ABC 24 (Eclectic chronicle)

The Eclectic Chronicle (ABC 24) is one of the historiographical texts from ancient Babylonia. It deals with events between 1080 and 822 that were important from a Babylonian point of view, but the exact purpose of this text is unclear. Some lines are duplicates of the Walker Chronicle.

For a very brief introduction to the literary genre of chronicles, go here. The translation on this webpage was adapted from A.K. Grayson, Assyrian and Babylonian Chronicles (1975) and Jean-Jacques Glassner, Mesopotamian Chronicles (Atlanta, 2004).

The text of this chronicle is inscribed on a tablet, BM 27859 (98-7-11, 124), the top of which is missing. There is also a large piece missing from the lower left-hand corner. The preserved portion, about two thirds of the text, measures 45 mm wide and 60 mm long.

Translation obverse

[Obv.1'] (...)

[Obv.2'] ...

[Obv.3'] he carried off a great booty.


[Obv.4'] Marduk-šapik-zeri,note the son of Marduk-nadin-ahhe, rebuilt the wall of Babylon. He conquered the

[Obv.5'] kings of the lands. During his reign, the people of the land enjoyed prosperity.

[Obv.6'] He made an entente cordiale with Aššur-bêl-kala, king of Assyria.note

[Obv.7'] At that time, the king went from Assyria to Sippar.


[Obv.8'] Adad-apla-iddina,note descendant of Itti-Marduk-balatu, the Arameans and an usurper king rebelled against him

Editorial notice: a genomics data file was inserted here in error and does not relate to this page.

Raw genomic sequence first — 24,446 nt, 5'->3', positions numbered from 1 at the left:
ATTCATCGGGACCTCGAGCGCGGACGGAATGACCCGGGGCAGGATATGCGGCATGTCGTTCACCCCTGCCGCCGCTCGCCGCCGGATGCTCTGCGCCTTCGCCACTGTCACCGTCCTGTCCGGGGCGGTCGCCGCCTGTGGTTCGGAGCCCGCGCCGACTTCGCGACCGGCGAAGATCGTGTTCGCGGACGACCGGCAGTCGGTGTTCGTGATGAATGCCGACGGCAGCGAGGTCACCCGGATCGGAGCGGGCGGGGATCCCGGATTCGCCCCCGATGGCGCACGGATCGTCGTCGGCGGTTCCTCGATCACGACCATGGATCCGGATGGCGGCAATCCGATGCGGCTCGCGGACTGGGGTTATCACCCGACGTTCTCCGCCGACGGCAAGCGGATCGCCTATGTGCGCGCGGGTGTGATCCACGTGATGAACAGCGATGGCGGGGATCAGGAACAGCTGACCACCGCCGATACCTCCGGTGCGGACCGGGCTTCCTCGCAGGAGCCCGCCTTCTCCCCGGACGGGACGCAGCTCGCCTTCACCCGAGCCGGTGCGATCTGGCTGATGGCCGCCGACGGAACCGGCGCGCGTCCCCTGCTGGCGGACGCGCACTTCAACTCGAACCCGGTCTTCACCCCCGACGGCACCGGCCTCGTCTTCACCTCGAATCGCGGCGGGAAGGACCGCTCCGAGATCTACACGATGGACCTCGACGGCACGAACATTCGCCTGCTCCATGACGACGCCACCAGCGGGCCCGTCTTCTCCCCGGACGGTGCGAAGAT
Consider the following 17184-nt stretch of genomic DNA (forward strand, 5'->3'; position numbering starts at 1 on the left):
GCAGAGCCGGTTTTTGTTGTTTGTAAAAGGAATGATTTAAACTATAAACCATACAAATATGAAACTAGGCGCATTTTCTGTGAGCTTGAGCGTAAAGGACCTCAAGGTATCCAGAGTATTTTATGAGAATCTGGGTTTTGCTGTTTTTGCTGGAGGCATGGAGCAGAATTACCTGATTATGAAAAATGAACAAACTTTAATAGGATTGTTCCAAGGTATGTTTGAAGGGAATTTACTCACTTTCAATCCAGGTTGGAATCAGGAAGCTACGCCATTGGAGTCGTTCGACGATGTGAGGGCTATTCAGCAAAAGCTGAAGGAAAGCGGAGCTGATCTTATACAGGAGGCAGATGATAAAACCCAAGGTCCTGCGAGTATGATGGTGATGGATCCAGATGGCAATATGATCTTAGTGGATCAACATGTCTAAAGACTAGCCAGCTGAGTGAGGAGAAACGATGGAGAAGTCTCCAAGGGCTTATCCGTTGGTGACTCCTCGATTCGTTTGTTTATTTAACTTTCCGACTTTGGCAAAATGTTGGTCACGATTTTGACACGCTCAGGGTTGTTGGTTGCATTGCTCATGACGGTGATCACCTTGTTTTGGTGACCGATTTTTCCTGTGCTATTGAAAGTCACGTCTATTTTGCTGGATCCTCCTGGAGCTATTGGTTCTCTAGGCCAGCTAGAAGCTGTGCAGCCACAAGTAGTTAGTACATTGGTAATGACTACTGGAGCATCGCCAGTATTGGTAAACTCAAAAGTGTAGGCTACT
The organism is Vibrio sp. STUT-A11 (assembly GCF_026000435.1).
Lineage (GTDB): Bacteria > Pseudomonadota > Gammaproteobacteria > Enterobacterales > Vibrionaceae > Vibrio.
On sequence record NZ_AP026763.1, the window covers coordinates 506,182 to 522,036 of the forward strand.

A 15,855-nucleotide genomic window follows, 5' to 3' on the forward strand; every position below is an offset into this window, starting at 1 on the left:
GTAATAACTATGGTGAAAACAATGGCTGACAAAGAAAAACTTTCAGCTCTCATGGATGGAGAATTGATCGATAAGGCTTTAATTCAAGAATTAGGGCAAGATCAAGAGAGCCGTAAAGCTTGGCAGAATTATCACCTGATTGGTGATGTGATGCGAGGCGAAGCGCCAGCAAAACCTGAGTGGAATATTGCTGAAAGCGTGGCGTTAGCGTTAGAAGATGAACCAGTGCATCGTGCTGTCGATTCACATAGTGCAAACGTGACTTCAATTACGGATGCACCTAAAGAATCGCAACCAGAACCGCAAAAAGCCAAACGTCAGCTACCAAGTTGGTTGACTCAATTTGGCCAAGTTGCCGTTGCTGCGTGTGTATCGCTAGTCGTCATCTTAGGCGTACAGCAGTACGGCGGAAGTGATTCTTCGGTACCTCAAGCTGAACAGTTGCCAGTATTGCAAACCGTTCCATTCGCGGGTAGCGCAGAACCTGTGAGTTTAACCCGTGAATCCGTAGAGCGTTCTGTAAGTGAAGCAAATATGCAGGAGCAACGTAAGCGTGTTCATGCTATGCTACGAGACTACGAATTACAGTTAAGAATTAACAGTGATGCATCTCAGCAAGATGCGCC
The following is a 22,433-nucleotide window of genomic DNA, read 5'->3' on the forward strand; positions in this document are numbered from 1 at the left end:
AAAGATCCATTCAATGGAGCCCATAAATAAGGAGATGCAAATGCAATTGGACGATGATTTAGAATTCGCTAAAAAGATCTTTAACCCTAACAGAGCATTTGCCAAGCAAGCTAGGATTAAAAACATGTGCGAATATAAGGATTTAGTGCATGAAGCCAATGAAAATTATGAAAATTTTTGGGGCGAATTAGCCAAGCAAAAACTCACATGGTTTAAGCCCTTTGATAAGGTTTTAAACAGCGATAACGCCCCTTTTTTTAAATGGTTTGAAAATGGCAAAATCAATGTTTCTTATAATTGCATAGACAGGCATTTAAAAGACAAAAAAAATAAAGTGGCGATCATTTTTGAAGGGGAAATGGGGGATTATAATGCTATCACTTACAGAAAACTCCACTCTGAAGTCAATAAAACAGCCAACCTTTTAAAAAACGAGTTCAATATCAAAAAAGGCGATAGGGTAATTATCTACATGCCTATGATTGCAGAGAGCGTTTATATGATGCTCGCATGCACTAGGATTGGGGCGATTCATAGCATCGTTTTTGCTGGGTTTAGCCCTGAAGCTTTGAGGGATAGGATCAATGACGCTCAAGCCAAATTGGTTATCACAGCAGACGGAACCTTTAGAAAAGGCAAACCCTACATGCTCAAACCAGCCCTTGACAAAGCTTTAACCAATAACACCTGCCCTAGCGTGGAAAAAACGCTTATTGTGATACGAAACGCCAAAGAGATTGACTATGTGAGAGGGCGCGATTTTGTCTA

[Obv.9'] and desecrated all the sanctuaries centers of the land. Der, Dur-Anki (Nippur).

[Obv.10'] Sippar, Parsa (Dur-Kurigalzu) they demolished. The Suteans attacked and the booty of Sumer and Akkad

[Obv.11'] they took home. He made frequent visits to the shrines of Marduk and appeased his heart. He totally restored his cult


[Obv.12'] Simbar-šihu, son of Eriba-Sin, knight of the Sealand,

[Obv.13'] made the throne of Enlil at Ekur-igigal.


[Obv.14'] In the month of Nisannu of the fifth year of Eulmaš-šakin-šumi, the king.note


[Obv.15'] The fourteenth year note


[Obv.16'] The fourth year of Mar-biti-apla-usurnote


[Obv.17'] The first year of Nabû-mukin-apli, the kingnote


[Obv.18'] 'The Nth year

[Edge] ...

Translation of reverse

[Rev.1'] The Nth year of Mar-biti-ahhe-iddinanote


[Rev.2'] Adad-nirari was the king of Assyria at the time of Šamaš-mudammiq.note


[Rev.3'] At the time of Nabû-šuma-ukin, Tukulti-Ninurta was the king of Assyria.note


[Rev.4'] At the time of Nabû-apla-iddina, son of Nabû-šuma-ukin, Aššur-nasir-apli was the king of Assyria.note


[Rev.5'] At the time of Marduk-zakir-šumi, son of Nabû-apla-iddina, and

[Rev.6'] Marduk-bêl-usate, Šalmaneser was the king of Assyria.note


[Rev.7'] At the time of Marduk-balassu-iqbi and Marduk-zakir-šumi


[Rev.8'] For N years there was no king in the land.note


[Rev.9'] Eriba-Marduk, descendant of Marduk-šakin-šumi,

[Rev.10'] took the hand of Bêl and the son of Bêl (Nabû) in his second year.

[Rev.11'] The Aramaeans who had taken by murder and insurrection the fields of the inhabitants of Babylon and Borsippa,

[Rev.12'] Eriba-Marduk slew by the sword, and he brought about their defeat.

[Rev.13'] He took the fields and orchards away from the and gave them to the [Arameans?] and Borsippeans.

[Rev.14'] In that same year, he set of the throne of Bêl in Esagila and Ezida ...

[Rev.15'] ... Eriba-Marduk ... to Babylon.


[Rev.16'] ... Eriba-Marduk went out from ...


[Rev.17'] ... Nabû-Nasir.note


[Rev.18'] ...


[Rev.19'] ... Tiglath-pileser III, king of Assyria, ascended the throne.note


[Rev.20'] Šalmaneser, king of Assyria, ascended the throne.note


[Rev.21] [...]